Response to Educational Leadership article “Lessons from Networking” September 2007, p. 48-52.
The article explains that the responsibilities and duties of a teacher are “complex”. Every teacher will agree that teaching is a difficult profession because of the demands and the concerns teachers have about expressing their thoughts of school reform but are not able to put these thoughts into action. As the article states, the beginning for this sharing of ideas is through a network process because “the collaboration and professional dialogue that most teachers experience is confined to their own schools, limited by their local context, and controlled by decision makers higher in the chain of command.” (p. 49) The article continues to mention the power of networking with others in a state, region, or nation. This truly is a method to transform educational concepts. It is necessary to establish systems for exchanging ideas, a place were people have the opportunity to share experiences, ask questions, or develop theories. Unfortunately, the Teacher Leaders Network is comprised of members by invitation, thus acting as the gatekeeper of information. A role teachers are trying to shed.
Reaction to the article “Legacy Planning: How Will You be Remembered?” from The School Administrator, December 2007, pp. 10-16.
What a great honor to serve as the Superintendent of a school district. The legacy of a term is really the trail one has left behind that identifies your personal motivations and priorities. Once the newness of the position is over, then planning, goal setting, and building relationships begin. The community is an important factor to consider. There are definite characteristics of a community and these transfer to expectations for the school district. As a Superintendent, it is beneficial to evaluate those expectations and analyze how these will match the goals you have established. As stated in the article, reflection is a necessary component of evaluation and continued adjustments. An important legacy is to provide varied, appropriate opportunities for children to build their learning experiences. My hope is that I leave a system that will adapt to the rapidly changing world. There needs to be a place for each child to demonstrate their abilities and talents.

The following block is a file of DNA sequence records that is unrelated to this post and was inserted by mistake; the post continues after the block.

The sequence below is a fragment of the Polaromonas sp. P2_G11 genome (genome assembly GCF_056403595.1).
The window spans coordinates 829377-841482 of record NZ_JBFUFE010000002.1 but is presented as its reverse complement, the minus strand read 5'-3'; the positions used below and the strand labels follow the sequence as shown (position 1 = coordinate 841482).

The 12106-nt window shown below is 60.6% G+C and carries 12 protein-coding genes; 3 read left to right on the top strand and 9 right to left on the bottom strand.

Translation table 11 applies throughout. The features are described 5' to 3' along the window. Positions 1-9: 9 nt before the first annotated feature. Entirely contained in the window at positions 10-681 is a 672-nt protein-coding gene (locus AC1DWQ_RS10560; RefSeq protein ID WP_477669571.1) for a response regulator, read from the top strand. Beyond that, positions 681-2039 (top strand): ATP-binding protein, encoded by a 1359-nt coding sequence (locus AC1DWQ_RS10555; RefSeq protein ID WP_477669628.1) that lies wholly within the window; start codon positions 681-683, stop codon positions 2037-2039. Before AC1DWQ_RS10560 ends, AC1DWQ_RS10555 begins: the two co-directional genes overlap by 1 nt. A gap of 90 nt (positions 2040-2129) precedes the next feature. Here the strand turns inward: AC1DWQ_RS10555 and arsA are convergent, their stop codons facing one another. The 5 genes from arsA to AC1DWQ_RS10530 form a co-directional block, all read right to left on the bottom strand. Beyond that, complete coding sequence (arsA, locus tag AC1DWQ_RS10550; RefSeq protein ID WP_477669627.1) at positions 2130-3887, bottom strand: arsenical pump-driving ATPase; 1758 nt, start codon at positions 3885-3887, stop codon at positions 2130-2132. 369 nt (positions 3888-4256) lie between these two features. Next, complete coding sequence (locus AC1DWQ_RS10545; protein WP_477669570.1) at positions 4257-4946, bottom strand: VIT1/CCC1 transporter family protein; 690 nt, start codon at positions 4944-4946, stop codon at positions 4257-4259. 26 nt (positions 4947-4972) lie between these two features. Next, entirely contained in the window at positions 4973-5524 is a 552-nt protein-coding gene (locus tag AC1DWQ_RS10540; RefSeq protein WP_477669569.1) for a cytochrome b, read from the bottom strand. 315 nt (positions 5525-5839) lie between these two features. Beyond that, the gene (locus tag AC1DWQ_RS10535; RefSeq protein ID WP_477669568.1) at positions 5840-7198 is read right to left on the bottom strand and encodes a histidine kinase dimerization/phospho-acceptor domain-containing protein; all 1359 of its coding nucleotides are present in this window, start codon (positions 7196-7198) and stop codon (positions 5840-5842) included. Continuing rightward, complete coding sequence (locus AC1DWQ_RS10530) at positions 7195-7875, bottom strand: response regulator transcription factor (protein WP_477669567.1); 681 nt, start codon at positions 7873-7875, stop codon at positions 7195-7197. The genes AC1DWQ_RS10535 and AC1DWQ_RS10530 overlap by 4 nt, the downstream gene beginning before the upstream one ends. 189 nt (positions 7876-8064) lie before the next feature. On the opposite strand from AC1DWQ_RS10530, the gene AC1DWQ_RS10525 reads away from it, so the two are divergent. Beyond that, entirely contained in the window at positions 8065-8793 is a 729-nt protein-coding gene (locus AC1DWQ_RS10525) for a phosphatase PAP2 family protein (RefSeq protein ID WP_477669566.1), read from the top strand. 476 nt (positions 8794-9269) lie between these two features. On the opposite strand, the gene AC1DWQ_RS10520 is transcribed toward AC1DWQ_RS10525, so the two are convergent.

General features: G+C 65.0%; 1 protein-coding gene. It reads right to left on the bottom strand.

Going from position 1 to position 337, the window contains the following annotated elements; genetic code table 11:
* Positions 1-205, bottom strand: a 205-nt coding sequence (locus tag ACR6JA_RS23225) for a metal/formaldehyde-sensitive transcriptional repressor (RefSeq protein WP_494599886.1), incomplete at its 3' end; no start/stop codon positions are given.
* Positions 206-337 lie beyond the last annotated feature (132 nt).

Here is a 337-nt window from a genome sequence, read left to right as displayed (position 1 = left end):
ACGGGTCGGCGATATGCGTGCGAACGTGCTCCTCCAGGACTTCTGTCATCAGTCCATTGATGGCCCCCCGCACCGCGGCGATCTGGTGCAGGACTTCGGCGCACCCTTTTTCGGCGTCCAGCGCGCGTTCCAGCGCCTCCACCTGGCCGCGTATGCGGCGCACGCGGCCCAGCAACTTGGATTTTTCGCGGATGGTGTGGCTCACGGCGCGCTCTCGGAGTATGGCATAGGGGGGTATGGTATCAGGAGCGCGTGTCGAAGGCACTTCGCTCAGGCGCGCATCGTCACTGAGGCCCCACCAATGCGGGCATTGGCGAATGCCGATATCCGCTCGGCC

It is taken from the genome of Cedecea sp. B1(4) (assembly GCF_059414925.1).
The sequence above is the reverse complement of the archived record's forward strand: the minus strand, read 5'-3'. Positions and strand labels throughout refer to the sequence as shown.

Funding education through grants – reaction to article.
Milner, Jacob. Winter 2007 Are you Missing Out? Interactive Educator Vol.3 No.1:40-41.
Mr. Milner recognizes the abilities of Stan Levenson to secure funding for schools available through the grant writing process. From the point of view of a small rural school, schools face problems with the criteria for grants, the lengthy writing process, and the specificity of the grant. It is unfortunate for schools because grant awards could suppliment the budget. Schools with limited funds are not able to support personnel to complete the current lengthy grant writing process with a hope of receiving grant funds. If schools could submit a letter of interest for the funding and the money divided by student population more schools would qualify and have the use off funds to support identified initiatives.